Redknapp's recruits rising to challenge

Southampton 1 - Tottenham Hotspur 0
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The Independent Online

The key passage of play that hinted why Southampton might yet avoid relegation came in the dying minutes, when, with Saints nervously nursing a 1-0 lead, Peter Crouch broke free in the opposition half.

The key passage of play that hinted why Southampton might yet avoid relegation came in the dying minutes, when, with Saints nervously nursing a 1-0 lead, Peter Crouch broke free in the opposition half.

Last month, against Everton, with his side leading 2-1 in injury time, he had done the same, but on that occasion shot straight at the goalkeeper, allowing a rapid counter-attack and a deflating, sucker-punch equaliser that typified the "bad luck" of the season.

On Saturday, Crouch showed why good luck tends to come to those who work hard and think canny. He ran to the corner, protecting the ball. A cacophonous cheer went up, not because the final whistle blew - that took a couple more minutes - but because the home fans, to the last man, woman and child, were screeching acknowledgement of an evolving, match-winning mentality. Simple, perhaps, but vital.

Southampton have now lost just once in nine games. Win or lose in their FA Cup quarter-final at home to Manchester United next weekend, Harry Redknapp knows his transfer-window dealings are transforming his side.

Before Christmas, he had privately decided Saints had "not a prayer" of avoiding the drop, and that he had maybe made a "blooper" in switching from Portsmouth to St Mary's.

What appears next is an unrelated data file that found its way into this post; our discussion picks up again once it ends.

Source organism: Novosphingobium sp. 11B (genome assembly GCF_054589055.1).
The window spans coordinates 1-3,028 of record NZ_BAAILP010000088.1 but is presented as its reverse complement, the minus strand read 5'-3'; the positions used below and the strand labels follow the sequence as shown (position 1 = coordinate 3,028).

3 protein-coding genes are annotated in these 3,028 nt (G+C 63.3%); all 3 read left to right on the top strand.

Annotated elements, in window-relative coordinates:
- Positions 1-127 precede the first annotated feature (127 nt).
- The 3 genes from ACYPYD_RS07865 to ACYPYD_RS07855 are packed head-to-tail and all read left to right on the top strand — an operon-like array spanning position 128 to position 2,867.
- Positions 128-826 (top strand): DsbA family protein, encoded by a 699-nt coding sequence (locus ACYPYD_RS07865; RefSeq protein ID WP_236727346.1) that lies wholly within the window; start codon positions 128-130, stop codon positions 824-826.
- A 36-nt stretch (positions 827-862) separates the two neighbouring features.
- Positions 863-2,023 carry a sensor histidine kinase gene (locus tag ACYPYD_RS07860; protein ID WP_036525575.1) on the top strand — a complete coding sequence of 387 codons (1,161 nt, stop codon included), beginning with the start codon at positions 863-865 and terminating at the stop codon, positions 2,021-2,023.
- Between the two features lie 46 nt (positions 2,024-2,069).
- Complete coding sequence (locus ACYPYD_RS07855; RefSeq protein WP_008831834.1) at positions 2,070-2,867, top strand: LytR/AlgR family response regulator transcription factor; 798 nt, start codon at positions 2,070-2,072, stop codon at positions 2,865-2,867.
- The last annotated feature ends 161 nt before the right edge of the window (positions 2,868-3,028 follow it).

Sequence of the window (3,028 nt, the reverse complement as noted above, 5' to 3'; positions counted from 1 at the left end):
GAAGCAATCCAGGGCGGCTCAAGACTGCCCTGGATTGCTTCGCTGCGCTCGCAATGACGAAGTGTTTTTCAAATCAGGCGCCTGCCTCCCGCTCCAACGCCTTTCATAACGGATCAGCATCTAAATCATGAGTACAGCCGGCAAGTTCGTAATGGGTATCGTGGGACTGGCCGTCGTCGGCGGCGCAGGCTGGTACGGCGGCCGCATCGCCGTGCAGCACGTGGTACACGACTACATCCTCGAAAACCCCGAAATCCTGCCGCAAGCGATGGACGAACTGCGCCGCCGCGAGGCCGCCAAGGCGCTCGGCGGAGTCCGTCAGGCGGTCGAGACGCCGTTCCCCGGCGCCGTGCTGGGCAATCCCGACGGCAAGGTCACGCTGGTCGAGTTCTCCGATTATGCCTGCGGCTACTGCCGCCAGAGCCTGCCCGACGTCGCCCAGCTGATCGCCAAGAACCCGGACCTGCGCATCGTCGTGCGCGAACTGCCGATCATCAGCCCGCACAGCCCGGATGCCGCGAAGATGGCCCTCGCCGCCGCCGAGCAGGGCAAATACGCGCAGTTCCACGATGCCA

But then he recruited his son, Jamie, a steady influence on and off the pitch, from Tottenham. He raided Fratton Park for Nigel Quashie, Saturday's match-winner with a header, to add grit in midfield. He added options on the left by hiring Olivier Bernard from Newcastle. He introduced pace, and the ability to unsettle opponents, in Henri Camara. And by selling James Beattie to Everton, he has allowed Crouch to flourish. His acquisitions were all influential in beating Spurs.

Even some bad luck, in the form of an injury to goalkeeper Antti Niemi, has turned good, with the emergence of the Finn's deputy, Paul Smith.

The stand-in was superb again, producing seven fine saves from a Tottenham strike force variously comprised of Mido, Jermain Defoe, Frédéric Kanouté and Robbie Keane, the last three all playing together at the end.

If one statistic indicates why Spurs might struggle to finish in the European places, it is that their 13 shots came to nothing. Only Norwich have scored fewer than Tottenham's eight on their travels.

"Southampton were fighting for their lives," Tottenham's manager, Martin Jol, said.

Fight will be pivotal to both sides' seasons.

Goal: Quashie (51) 1-0.

Southampton (4-4-2): Smith; Delap (Nilsson, 49), Lundekvam, Higginbotham, Bernard; Telfer, Redknapp, Quashie, Le Saux (Svensson, 87); Camara, Crouch. Substitutes not used: Blayney (gk), Cranie, Phillips.

Tottenham Hotspur (4-4-2): Robinson; Kelly (Ziegler, 67), Gardner, King, Edman; Davies, Brown, Carrick, Reid (Keane, 74); Defoe, Mido (Kanouté, 56). Substitutes not used: Cerny (gk), Pamarot.

Referee: P Walton (Northamptonshire).

Booked: Southampton Quashie; Tottenham Edman, Brown.

Man of the match: Smith.

Attendance: 31,903.

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